Hear a selection of the pieces here:

You can also hear more by subscribing to the Editions Musica Ferrum YouTube channel.


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Embracing Foundations

I know that many of us have found both confidence and solace in yoga, me especially over the past six months. Each Sunday, I wait in anticipation of the arrival of Yoga with Adriene‘s weekly update: a beautifully written message and a new video. A few weeks ago, this was part of the message which arrived:

‘Today, I invite you to take stress energy and root it back down in your foundation.

Trust the foundation and know that each time we come to the mat we are adding to and working with that foundation.

Foundation is important because it allows you to feel where you’re coming from and where you are going without having to worry about either one.

Ground, be present, and recharge your batteries.’

I think that as musicians and learners of music, we have a huge amount to learn from yoga, and I believe this message applies to both equally.

The general expectation for anyone learning an instrument is that the longer they learn, the more advanced they become. Indeed, the more advanced one becomes, the harder pieces one is able to play (all unwritten expectations of course!). ‘Harder’ often equates to more notes, more complex rhythms and faster tempi.

I think that in our quest to play harder pieces, it’s easy to forget our foundations. I believe this happens in two ways.

Firstly, it’s easy when struggling with harder pieces to forget how far we’ve come. We often mark the ‘big’ milestones (exam results etc.), but it’s not as easy to recognise the tiny incremental steps forward we make on a daily basis. Sometimes it does us good to revisit our foundations, to see how far we’ve come and to feel grounded on the journey we’re on.

Secondly, there are also practical reasons for revisiting our foundations, for it’s upon these foundations that everything else on the journey is built.  None of us should feel ashamed at revisiting the basics. The tone exercises we might give a beginner pupil still have much to teach us. As much as we might long to challenge ourselves (OK…humour me…) with G# melodic minor in contrary motion, let’s not forget how we first got our fingers and heads around C major, one octave, hands separately.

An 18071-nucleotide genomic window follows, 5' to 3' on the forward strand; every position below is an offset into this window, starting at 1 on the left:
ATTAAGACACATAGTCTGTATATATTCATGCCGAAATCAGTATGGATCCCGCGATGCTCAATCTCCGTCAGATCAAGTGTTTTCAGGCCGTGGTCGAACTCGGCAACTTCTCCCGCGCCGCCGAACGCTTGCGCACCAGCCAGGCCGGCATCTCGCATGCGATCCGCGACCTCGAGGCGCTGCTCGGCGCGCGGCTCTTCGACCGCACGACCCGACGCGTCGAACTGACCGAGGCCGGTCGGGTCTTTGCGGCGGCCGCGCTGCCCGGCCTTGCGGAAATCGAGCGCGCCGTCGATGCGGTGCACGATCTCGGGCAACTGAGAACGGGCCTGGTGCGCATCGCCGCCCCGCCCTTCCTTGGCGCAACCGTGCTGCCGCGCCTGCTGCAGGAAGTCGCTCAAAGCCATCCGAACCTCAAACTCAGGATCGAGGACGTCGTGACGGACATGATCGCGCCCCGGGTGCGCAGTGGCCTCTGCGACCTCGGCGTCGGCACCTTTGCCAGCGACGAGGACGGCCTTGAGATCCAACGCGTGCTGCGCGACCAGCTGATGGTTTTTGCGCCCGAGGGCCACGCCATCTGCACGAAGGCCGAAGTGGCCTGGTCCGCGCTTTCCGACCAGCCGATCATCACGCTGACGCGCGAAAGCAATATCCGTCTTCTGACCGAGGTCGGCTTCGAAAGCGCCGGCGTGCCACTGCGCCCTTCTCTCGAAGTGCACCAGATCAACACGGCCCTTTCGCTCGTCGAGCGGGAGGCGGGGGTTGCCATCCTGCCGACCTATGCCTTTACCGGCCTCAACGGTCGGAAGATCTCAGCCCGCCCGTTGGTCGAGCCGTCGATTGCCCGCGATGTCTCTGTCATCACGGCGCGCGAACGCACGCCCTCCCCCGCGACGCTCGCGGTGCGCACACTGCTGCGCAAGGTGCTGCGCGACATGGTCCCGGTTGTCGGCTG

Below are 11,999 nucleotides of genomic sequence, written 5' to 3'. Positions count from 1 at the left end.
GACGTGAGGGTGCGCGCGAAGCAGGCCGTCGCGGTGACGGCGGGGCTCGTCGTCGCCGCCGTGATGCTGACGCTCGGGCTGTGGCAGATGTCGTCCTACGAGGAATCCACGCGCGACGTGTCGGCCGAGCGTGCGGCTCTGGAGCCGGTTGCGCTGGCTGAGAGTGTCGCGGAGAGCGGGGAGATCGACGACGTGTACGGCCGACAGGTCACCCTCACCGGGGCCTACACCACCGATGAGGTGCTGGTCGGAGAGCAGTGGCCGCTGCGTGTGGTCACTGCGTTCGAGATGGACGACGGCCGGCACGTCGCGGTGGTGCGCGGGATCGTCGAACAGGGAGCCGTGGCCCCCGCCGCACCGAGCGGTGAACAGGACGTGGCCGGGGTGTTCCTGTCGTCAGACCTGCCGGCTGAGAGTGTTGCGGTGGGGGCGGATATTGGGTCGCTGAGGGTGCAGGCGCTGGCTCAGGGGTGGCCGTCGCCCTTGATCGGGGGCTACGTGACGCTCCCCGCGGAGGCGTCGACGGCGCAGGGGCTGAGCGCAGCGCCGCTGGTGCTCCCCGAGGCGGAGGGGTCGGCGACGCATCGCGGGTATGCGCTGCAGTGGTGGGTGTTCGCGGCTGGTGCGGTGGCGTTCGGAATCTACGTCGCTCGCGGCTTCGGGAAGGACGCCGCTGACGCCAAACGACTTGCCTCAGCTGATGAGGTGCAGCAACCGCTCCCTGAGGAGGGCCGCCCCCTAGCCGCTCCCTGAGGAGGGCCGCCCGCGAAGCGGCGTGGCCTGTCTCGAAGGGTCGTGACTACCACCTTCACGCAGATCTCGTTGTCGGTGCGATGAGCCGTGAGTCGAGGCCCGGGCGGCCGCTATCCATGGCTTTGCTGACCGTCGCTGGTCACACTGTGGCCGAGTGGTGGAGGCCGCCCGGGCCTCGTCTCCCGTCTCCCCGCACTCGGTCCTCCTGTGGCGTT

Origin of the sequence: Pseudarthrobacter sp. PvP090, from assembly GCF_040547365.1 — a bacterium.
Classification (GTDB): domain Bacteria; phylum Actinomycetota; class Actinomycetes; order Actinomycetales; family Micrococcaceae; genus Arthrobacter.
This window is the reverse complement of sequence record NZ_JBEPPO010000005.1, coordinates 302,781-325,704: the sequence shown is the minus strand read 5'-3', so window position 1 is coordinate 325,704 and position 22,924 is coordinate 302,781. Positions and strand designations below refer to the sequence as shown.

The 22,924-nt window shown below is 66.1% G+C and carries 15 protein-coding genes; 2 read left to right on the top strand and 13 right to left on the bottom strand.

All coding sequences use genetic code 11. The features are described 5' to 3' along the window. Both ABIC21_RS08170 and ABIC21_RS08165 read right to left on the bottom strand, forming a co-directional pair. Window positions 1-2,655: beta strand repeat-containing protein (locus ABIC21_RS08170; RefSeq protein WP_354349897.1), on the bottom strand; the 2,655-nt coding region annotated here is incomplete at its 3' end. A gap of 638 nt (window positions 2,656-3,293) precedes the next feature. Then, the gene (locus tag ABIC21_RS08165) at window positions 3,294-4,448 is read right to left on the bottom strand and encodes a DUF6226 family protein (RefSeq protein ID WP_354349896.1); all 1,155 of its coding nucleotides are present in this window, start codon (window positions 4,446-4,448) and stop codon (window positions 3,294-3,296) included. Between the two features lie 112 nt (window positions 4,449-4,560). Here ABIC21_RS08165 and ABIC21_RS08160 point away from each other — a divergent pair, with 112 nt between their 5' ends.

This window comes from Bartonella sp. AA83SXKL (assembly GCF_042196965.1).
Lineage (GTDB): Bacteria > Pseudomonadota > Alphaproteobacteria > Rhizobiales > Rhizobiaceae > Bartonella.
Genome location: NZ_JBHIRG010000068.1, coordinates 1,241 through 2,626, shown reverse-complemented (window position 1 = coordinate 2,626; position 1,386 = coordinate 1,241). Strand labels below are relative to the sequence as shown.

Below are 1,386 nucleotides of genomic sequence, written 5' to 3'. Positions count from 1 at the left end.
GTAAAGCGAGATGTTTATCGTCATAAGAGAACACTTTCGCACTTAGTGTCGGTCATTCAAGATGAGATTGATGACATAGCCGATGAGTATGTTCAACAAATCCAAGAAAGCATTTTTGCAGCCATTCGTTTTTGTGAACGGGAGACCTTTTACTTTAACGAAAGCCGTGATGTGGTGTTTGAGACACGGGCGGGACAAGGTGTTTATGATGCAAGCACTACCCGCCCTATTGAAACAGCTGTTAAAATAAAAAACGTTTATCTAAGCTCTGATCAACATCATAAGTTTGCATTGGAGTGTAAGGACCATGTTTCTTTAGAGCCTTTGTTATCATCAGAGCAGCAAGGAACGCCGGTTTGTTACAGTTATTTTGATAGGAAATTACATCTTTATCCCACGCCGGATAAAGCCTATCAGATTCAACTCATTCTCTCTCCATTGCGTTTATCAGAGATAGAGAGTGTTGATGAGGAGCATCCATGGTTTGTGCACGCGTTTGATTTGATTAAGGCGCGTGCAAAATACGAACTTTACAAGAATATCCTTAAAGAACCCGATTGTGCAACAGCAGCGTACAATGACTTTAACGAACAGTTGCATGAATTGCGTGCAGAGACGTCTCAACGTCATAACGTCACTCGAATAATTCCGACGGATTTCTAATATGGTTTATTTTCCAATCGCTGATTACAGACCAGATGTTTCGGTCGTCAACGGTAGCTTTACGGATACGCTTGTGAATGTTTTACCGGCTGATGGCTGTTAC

So, be grounded in your foundations. Enjoy the journey, but just occasionally take a moment to look behind you to see all that’s contributed to the place you’re at now.


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ABRSM Piano Syllabus 2019/20: an overview

I shall preface this overview by saying that I wholeheartedly believe that learning an instrument is not solely about taking exams, and indeed only a small number of my pupils opt to sit them. An exam syllabus, contrary to what some teachers seem to believe, is not a curriculum; yet, even for those of us who use the exams fairly lightly, it does offer a range of repertoire suggestions, and is often a good way to expand our repertoire knowledge. In that sense, a refreshed exam syllabus is a good thing.

I’m grateful to ABRSM for providing me with a set of the new books: rather than review them (others have done that extensively already, especially Andrew Eales and Karen Marshall, whose excellent review can be found here), I shall provide an overview of my highlights from each of the eight grades. I’ve also tried, where possible, to offer some highlights from those pieces not found in the ABRSM books themselves.

Syllabus

The new piano syllabus covers the period 2019/20, and candidates can opt to use the new pieces from the A Period 2019. There are no changes to the scales, sight-reading or aural requirements for the next two years, although I continue to hear rumours of expected scale changes from 2021. Overall, the syllabus contains 158 pieces, of which 75 are included in ABRSM’s own books of selected pieces.

Grade 1

On List A, it’s nice to see William Duncombe’s Minuet in C which also features on the new LCM piano syllabus (although there, it’s called Trumpet Tune), but also Heather Hammond’s arrangement of the 15th-century Agincourt Song which I mentioned in my May 2018 New Discoveries blog post. As ever, List B feels like the poor relation, and I was surprised to see Oesten’s The Echo appear again as in syllabus terms, it appeared in the 2005/6 syllabus (where I note it was titled Das Echo…).

In List C, Ian King’s Happy Day will surely be a hit with pupils, although my personal favourite is Kevin Wooding’s The Egyptian Level which will well serve those pupils who like character pieces. Of the alternatives, Andrew Eales’s Head in the Clouds is well worth a look on List B. Overall, the selection is much more appropriate for the level, so ABRSM have clearly listened here to teacher feedback.

My picks:

  • A3 – English, arr. Hammond: Agincourt Song
  • B5 – Eales: Head in the Clouds
  • C3 – Wooding: The Egyptian Level

Grade 2

The selection of List A pieces at Grade 2 is, in my view, especially worthy of commendation, as all three pieces offer useful introductions to styles and genres which will feature at later grades. The ornaments in Diabelli’s Lesson in C, whilst optional, are quite fun and fairly manageable. The inclusion in List A of the anonymous Musette in D and in List B, Burgmüller’s Arabesque are what we might call ‘old favourites’, but in the latter list, Neugasimov’s Lazy Bear really stands out: another great character piece.

In comparison to some of the other pieces, Dusty Blue in List C, a solid blues number, seems on the easier-side, and Brian Chapple’s Petite valse is technically more challenging. That said, I think Grade 2 is triumph. There is something for everyone, and on all three lists, I think we’re spoilt for choice.

My picks:

  • A1 – Diabelli: Lesson in C
  • B3 – Neugasimov: Lazy Bear
  • C3 – Chapple: Petite valse

Grade 3

It’s good to see the inclusion in List A of a pre-baroque work in Pell’s arrangement of Praetorius’s Bransle de la torche: this is one which I think pupils will really enjoy. What’s perhaps lacking in List C at all three of the lower grades is something in terms of contemporary works which aren’t blues or jazz. Richard Rodney Bennett’s Diversion comes close, but I think ABRSM could perhaps have made more use of the Spectrum series of books to fill this gap. Overall, I felt a little underwhelmed at Grade 3.